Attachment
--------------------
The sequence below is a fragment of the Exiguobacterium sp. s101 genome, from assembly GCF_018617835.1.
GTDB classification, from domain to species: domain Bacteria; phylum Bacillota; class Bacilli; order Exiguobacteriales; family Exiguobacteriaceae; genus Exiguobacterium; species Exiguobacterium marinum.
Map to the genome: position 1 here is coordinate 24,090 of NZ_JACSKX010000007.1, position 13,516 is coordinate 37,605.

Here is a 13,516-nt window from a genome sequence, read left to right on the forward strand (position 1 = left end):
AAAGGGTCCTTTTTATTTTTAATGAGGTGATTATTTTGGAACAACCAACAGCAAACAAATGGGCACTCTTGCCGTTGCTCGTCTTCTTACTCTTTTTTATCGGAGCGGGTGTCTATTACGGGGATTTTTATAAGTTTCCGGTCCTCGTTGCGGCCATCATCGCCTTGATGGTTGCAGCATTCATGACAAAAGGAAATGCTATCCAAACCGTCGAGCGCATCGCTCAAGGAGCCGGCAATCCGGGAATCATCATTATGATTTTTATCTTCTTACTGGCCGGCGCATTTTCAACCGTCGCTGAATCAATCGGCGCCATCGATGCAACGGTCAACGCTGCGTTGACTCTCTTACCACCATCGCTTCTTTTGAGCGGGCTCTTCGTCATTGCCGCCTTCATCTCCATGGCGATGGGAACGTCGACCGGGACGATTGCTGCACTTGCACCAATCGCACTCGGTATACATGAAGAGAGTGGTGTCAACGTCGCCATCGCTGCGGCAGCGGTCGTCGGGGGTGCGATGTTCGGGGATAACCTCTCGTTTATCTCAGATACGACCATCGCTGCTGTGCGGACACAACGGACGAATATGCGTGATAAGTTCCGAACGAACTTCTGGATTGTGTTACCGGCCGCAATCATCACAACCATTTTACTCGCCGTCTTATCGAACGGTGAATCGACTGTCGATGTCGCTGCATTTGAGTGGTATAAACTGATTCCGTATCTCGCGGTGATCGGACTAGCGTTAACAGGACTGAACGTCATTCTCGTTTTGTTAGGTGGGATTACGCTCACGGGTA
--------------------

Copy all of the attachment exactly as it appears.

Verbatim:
The sequence below is a fragment of the Exiguobacterium sp. s101 genome, from assembly GCF_018617835.1.
GTDB classification, from domain to species: domain Bacteria; phylum Bacillota; class Bacilli; order Exiguobacteriales; family Exiguobacteriaceae; genus Exiguobacterium; species Exiguobacterium marinum.
Map to the genome: position 1 here is coordinate 24,090 of NZ_JACSKX010000007.1, position 13,516 is coordinate 37,605.

Here is a 13,516-nt window from a genome sequence, read left to right on the forward strand (position 1 = left end):
AAAGGGTCCTTTTTATTTTTAATGAGGTGATTATTTTGGAACAACCAACAGCAAACAAATGGGCACTCTTGCCGTTGCTCGTCTTCTTACTCTTTTTTATCGGAGCGGGTGTCTATTACGGGGATTTTTATAAGTTTCCGGTCCTCGTTGCGGCCATCATCGCCTTGATGGTTGCAGCATTCATGACAAAAGGAAATGCTATCCAAACCGTCGAGCGCATCGCTCAAGGAGCCGGCAATCCGGGAATCATCATTATGATTTTTATCTTCTTACTGGCCGGCGCATTTTCAACCGTCGCTGAATCAATCGGCGCCATCGATGCAACGGTCAACGCTGCGTTGACTCTCTTACCACCATCGCTTCTTTTGAGCGGGCTCTTCGTCATTGCCGCCTTCATCTCCATGGCGATGGGAACGTCGACCGGGACGATTGCTGCACTTGCACCAATCGCACTCGGTATACATGAAGAGAGTGGTGTCAACGTCGCCATCGCTGCGGCAGCGGTCGTCGGGGGTGCGATGTTCGGGGATAACCTCTCGTTTATCTCAGATACGACCATCGCTGCTGTGCGGACACAACGGACGAATATGCGTGATAAGTTCCGAACGAACTTCTGGATTGTGTTACCGGCCGCAATCATCACAACCATTTTACTCGCCGTCTTATCGAACGGTGAATCGACTGTCGATGTCGCTGCATTTGAGTGGTATAAACTGATTCCGTATCTCGCGGTGATCGGACTAGCGTTAACAGGACTGAACGTCATTCTCGTTTTGTTAGGTGGGATTACGCTCACGGGTA